Pfizer has inked deal with Basilea over Cresemba selling rights.

Publish Date : 2017-06-20

Pfizer has signed a deal with the Basilea Pharmaceutica regarding rights to sell Basilea's anti-fungal treatment, referred as Cresemba (isavuconazole) in Russia, Turkey and Israel and Europe. In return, Basilea will receive roughly US$72 million and is eligible for around US$427 million in regulatory and sales targets, as well as sales of Cresemba by Pfizer in the agreed-upon territories.

In 2010, Basilea had gave Astellas Pharma rights for commercializing Cresemba while Phase 3 testing, holding an option to co-promote in the China, Europe, Canada and U.S.. The two companies made some minor changes in deal in 2014, with Basilea selling its co-promotion option for full rights outside of the Canada and U.S.

Cresemba was approved in Europe in October 2015 and in the U.S. in March 2015 for the cure of aggrasive mucormycosis and aspergillosis, also known as zygomycosis. It has an orphan drug status in both the Europe and U.S.
After dealing back with Astellas for complete rights outside the Canada and U.S., Basilea is now transferring Pfizer full rights in some countries for a financial hike. Basilea is looking for further partnerships for Cresemba and its antibiotic Zevtera (ceftobiprole).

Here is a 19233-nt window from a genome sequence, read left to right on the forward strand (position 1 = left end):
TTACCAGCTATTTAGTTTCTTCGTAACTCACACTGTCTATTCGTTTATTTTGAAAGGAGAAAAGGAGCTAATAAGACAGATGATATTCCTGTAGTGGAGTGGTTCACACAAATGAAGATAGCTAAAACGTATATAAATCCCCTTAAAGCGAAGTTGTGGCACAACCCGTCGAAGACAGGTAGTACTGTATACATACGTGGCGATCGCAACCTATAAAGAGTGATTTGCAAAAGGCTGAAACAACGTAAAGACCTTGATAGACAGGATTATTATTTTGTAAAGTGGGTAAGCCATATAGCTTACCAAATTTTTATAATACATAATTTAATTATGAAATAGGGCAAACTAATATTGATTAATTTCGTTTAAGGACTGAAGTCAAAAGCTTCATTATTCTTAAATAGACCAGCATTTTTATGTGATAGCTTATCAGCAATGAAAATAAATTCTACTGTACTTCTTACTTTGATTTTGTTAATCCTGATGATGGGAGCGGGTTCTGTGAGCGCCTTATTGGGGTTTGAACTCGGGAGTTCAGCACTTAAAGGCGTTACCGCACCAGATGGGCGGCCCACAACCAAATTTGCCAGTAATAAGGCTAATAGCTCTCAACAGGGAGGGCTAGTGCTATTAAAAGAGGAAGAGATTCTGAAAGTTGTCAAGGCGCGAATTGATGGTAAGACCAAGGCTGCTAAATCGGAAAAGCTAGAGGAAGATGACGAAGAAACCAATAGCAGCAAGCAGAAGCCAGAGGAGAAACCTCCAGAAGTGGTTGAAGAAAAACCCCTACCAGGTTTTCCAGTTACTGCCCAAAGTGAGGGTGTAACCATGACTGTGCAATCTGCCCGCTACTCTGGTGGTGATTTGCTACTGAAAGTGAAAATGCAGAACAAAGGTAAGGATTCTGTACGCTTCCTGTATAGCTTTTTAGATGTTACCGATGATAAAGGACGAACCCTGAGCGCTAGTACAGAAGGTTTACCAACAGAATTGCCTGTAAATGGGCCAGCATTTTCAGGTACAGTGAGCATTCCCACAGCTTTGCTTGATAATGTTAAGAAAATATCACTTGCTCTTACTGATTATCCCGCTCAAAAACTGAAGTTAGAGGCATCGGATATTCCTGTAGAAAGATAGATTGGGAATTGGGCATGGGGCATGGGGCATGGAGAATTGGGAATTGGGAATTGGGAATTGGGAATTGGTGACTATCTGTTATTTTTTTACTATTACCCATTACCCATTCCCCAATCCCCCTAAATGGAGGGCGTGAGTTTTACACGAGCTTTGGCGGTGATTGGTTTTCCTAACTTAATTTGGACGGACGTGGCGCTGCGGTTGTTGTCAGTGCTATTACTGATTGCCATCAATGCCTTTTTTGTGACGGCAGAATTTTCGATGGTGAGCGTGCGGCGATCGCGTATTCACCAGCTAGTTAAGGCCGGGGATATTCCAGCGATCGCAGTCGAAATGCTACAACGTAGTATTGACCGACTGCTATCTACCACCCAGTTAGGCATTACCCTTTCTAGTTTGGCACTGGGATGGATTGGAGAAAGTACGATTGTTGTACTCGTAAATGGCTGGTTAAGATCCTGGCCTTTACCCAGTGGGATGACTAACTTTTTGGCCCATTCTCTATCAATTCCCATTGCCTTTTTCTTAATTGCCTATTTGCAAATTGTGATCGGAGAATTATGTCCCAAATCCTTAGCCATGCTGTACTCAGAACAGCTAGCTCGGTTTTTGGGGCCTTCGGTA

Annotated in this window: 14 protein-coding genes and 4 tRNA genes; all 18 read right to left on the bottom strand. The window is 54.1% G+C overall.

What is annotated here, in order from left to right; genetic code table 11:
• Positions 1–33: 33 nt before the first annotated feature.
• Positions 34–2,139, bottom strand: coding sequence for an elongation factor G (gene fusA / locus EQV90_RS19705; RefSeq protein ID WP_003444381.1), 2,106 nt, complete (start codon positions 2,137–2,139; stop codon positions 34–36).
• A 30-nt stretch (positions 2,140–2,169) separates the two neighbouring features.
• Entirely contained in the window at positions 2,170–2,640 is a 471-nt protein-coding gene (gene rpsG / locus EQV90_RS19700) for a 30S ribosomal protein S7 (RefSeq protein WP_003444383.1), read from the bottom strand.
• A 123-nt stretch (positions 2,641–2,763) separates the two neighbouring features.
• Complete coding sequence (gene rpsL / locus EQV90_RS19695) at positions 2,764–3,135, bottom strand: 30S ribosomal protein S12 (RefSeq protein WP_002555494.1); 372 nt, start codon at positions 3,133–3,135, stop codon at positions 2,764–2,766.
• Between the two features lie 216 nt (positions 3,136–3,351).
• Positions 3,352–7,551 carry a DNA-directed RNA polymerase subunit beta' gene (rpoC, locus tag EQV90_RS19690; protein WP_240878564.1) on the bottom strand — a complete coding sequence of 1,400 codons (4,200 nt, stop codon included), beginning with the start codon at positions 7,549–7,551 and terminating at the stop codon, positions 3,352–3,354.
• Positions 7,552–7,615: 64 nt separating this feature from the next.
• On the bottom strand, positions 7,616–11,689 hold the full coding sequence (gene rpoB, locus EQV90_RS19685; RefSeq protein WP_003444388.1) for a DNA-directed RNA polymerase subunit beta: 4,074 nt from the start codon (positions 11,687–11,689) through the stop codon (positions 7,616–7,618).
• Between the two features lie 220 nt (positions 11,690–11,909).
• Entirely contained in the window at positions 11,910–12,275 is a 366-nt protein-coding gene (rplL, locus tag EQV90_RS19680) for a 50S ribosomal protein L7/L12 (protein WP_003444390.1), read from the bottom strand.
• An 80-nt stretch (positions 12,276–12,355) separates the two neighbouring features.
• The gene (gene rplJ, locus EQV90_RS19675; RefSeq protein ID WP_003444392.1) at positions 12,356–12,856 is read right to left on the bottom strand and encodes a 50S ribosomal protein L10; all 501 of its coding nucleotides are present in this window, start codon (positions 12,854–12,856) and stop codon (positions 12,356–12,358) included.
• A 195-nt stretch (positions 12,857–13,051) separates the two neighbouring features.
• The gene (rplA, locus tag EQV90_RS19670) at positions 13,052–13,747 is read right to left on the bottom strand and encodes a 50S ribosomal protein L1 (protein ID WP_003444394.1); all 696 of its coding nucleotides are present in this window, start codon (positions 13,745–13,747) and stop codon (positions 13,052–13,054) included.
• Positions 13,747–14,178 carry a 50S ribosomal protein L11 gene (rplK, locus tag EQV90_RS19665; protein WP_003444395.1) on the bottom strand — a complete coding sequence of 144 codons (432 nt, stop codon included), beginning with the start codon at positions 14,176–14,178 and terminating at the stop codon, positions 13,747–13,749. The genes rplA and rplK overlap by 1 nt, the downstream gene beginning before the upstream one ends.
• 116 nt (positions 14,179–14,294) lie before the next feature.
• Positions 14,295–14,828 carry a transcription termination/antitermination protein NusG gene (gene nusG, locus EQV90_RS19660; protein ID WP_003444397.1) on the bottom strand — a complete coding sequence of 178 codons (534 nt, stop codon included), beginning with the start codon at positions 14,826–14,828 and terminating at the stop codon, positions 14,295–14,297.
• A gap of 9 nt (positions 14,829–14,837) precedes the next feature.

The CEO of Basilea, Mr. Ronald Scott said in statement from Basilea,"The transaction will provide Basilea with additional financial flexibility to pursue targeted transactions to strengthen our two portfolio pillars focused on overcoming resistance: anti-infectives and oncology,"

Moreover the Pfizer deal, Basilea has inked various distribution deals for Cresemba, including Grupo Biotoscana for Latin America,  Hikma Pharmaceuticals for the North Africa and Middle East, Unimedic in the Scandinavian countries and Avir Pharma in Canada. Asahi Kasei Pharma has special improvement and commercialization contract for Japan.

Fungal infections affect thousands of people each year, with approximately couple of million people developing exteme infections, some of them have very high death rates. There are nearly 200,000 cases of aspergillosis. The available antifungal drugs are effective but can be toxic.